[Update 6:27 p.m.] – Wednesday’s budget committee meeting will no longer be available by Zoom. Those wishing to attend can do so via Vast teleconferencing.
FARMINGTON – County commissioners met Tuesday, approving new limits on the amount of money that most projects and individuals will be able to draw from the county’s Tax Increment Financing fund and authorizing the signing of a Memorandum of Understanding between the county and National Correctional Employees Union to temporarily serve meals.
The county’s TIF committee, consisting of residents of the Unorganized Territory responsible for helping distribute funds generated by the Kibby wind power project, have recommended limiting the amount of money a single project or individual could receive, to $100,000 and $50,000, respectively. The limit on project funding only applies to each project, County Clerk Julia Magoon said Tuesday, not to the organizations applying for funds. TIF funds may also be accessed by U.T. residents for education purposes; the $50,000 limit would be applied per applicant.
Commissioners could waive those limits for specific projects, Magoon and commissioners noted Tuesday – for example, additional funding could be provided to a large project capable of generating more jobs.
Commissioners approve the expenditures out of the TIF account, usually working off of the recommendations of the committee. The committee gathers periodically and evaluates proposals, weighing their merits with a scoring system.
On Tuesday, commissioners also agreed to sign a Memorandum of Understanding between the county and National Correctional Employees Union, representing personnel at the Franklin County Detention Center. The issue revolves around serving food to prisoners during the weekends. Previously, the jail used full-time cooks during the week and a part-time cooks to fill in weekends; however, both part-time cooks have since stopped working at the jail after one resigned and the other had issues with covering childcare. As there is no kitchen staff on the weekend, the jail has been having the full-time cooks prepare meals for the weekend, and then asked corrections officers to heat up and serve the food. The issue raised by the NCEU, Nichols said, was that request went beyond the bargaining unit’s typical duties.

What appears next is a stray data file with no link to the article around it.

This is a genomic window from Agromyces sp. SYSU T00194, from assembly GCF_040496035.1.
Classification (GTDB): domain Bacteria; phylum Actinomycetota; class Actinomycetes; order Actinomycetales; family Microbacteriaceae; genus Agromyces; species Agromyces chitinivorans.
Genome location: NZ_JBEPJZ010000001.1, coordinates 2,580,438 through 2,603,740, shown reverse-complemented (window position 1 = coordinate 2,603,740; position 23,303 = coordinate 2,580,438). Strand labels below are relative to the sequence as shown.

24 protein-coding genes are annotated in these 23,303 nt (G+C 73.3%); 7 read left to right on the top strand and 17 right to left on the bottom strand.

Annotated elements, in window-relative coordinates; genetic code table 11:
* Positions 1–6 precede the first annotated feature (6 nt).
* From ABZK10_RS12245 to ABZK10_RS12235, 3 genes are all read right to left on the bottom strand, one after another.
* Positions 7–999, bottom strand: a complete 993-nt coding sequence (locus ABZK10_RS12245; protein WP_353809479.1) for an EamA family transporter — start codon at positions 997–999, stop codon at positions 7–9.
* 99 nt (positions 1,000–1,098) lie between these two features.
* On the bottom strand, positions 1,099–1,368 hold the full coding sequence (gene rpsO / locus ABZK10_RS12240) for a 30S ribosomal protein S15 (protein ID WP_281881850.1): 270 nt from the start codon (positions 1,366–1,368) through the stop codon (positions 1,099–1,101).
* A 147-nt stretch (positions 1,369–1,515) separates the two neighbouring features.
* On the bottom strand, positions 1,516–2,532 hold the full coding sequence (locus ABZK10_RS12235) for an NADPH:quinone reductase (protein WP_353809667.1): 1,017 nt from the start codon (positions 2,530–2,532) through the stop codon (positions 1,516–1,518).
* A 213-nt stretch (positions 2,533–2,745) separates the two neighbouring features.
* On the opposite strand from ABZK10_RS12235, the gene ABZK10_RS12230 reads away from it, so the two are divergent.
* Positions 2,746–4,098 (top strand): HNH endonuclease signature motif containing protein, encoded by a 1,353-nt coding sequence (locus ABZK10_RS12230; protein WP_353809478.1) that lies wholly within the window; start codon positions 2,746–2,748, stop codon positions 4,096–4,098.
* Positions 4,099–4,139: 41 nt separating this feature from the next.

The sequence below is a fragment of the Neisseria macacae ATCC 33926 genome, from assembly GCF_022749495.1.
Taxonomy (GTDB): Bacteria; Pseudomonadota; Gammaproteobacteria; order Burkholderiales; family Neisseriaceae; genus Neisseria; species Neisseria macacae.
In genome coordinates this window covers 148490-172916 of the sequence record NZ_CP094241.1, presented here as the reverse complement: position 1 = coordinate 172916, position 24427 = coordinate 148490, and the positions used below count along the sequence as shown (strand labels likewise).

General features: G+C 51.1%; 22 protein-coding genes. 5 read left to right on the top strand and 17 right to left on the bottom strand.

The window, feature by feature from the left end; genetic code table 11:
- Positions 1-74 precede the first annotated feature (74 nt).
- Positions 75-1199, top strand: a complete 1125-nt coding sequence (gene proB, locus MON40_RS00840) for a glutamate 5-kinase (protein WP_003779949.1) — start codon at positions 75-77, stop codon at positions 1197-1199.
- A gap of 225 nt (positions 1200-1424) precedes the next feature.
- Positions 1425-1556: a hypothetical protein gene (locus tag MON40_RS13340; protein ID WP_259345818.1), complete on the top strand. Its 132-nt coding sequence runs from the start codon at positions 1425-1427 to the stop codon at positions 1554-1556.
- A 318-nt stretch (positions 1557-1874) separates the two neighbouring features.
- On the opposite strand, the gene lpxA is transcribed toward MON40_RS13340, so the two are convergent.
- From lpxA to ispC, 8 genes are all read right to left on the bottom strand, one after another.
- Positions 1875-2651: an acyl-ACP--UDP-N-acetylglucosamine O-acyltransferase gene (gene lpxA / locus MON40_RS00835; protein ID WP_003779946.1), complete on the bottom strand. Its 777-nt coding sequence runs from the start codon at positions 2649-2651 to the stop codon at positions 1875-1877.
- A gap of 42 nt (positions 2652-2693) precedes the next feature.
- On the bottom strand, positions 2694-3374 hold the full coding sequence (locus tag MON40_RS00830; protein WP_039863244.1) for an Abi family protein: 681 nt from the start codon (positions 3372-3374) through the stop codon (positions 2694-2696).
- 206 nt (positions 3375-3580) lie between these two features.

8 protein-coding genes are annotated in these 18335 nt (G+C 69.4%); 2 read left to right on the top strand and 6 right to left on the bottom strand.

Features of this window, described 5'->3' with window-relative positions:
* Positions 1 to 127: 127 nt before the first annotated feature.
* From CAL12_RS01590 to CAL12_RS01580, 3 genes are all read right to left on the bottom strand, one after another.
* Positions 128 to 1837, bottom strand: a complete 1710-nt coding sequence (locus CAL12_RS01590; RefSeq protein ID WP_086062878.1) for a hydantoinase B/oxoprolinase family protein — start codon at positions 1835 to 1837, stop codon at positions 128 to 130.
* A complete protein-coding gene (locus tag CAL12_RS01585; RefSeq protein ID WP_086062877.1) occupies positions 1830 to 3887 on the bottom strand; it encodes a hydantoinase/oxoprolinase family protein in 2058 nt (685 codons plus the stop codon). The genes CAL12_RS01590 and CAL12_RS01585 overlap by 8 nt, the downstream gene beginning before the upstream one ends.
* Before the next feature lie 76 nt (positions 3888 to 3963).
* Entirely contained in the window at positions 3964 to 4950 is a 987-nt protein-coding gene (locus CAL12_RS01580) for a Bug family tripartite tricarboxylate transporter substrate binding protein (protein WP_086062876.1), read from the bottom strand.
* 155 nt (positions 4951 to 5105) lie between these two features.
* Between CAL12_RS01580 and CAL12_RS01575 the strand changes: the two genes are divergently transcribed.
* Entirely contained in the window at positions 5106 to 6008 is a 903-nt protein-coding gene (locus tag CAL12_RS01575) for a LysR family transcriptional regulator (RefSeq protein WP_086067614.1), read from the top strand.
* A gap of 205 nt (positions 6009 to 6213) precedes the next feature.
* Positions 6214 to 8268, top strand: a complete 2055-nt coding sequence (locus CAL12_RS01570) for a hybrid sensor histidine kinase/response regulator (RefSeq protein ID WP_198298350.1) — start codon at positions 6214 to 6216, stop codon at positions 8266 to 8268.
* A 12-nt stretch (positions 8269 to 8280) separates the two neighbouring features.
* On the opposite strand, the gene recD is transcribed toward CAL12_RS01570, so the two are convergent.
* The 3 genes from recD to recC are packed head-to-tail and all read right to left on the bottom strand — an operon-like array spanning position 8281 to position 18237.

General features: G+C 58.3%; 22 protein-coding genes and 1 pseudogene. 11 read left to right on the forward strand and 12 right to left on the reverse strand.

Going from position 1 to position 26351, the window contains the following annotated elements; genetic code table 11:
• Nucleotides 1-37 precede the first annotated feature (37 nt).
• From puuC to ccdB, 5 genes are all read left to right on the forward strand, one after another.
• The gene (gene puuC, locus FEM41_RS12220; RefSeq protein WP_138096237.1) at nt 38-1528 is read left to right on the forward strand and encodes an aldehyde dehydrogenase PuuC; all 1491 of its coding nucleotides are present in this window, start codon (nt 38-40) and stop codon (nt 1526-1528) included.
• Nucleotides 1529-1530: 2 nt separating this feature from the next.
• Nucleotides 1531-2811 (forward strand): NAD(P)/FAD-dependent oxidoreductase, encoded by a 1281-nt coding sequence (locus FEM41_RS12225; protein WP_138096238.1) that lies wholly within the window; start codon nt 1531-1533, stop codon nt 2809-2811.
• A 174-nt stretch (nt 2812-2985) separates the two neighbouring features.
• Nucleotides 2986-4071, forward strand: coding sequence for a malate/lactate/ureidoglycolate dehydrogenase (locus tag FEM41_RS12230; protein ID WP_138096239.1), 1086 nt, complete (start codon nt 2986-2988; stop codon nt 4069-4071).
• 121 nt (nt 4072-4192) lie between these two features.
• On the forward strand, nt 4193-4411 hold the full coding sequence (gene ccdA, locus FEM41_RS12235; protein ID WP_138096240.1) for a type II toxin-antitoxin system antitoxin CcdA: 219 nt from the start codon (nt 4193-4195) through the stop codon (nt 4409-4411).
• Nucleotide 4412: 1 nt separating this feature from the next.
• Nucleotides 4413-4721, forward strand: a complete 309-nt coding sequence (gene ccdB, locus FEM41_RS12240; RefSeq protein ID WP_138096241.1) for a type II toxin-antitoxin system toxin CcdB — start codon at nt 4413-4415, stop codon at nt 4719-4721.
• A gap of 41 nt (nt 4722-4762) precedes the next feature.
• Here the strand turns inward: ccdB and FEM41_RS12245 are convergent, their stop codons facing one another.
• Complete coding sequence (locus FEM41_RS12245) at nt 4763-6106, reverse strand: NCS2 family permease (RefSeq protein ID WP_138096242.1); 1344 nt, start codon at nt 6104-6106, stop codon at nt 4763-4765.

The proposed budget includes funds for a 32.5-hour cook position to work weekends; that cost is somewhat mitigated by associated reductions in part-time lines. The MOU enables the corrections officers to assist with the weekend food service until June 30 or whenever the kitchen is staffed during the weekend, whichever happens later.
Commissioner Charlie Webster of Farmington said that he felt it was unnecessary to add a position just to serve food during the weekends. He said he wanted the point addressed in the next contractual negotiations with the NCEU. That contract will be entering its last year on July 1, 2020.
Tuesday’s brief meeting took place after the commissioners advanced $6.83 million in proposed expenditures last week. The county’s budget committee will begin their review at 5:30 p.m. Wednesday at the courthouse. To meet crowd size restrictions, only the nine committee members and a county official will be gathering in the same room at the county courthouse; members of the public wishing to attend will be able to do so via the Vast teleconferencing system by calling 207-560-0523 and utilizing the pin number of 196616.